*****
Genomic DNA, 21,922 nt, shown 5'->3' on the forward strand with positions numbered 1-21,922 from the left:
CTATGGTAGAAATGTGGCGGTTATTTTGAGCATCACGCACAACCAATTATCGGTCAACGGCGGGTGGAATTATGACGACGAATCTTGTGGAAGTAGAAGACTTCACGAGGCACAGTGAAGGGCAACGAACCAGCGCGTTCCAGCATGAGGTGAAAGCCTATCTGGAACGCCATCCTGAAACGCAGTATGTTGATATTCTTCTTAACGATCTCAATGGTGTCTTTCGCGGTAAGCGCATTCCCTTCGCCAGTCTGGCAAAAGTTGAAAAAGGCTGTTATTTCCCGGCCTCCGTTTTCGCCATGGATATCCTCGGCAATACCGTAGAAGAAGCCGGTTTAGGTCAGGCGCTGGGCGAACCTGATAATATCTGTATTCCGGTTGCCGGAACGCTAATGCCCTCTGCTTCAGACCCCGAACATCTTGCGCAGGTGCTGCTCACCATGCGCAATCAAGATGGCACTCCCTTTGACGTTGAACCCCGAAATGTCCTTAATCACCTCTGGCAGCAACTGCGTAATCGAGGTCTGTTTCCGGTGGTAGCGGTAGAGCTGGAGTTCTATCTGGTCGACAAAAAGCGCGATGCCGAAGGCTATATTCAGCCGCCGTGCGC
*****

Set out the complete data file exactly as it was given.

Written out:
Genomic DNA, 21,922 nt, shown 5'->3' on the forward strand with positions numbered 1-21,922 from the left:
CTATGGTAGAAATGTGGCGGTTATTTTGAGCATCACGCACAACCAATTATCGGTCAACGGCGGGTGGAATTATGACGACGAATCTTGTGGAAGTAGAAGACTTCACGAGGCACAGTGAAGGGCAACGAACCAGCGCGTTCCAGCATGAGGTGAAAGCCTATCTGGAACGCCATCCTGAAACGCAGTATGTTGATATTCTTCTTAACGATCTCAATGGTGTCTTTCGCGGTAAGCGCATTCCCTTCGCCAGTCTGGCAAAAGTTGAAAAAGGCTGTTATTTCCCGGCCTCCGTTTTCGCCATGGATATCCTCGGCAATACCGTAGAAGAAGCCGGTTTAGGTCAGGCGCTGGGCGAACCTGATAATATCTGTATTCCGGTTGCCGGAACGCTAATGCCCTCTGCTTCAGACCCCGAACATCTTGCGCAGGTGCTGCTCACCATGCGCAATCAAGATGGCACTCCCTTTGACGTTGAACCCCGAAATGTCCTTAATCACCTCTGGCAGCAACTGCGTAATCGAGGTCTGTTTCCGGTGGTAGCGGTAGAGCTGGAGTTCTATCTGGTCGACAAAAAGCGCGATGCCGAAGGCTATATTCAGCCGCCGTGCGC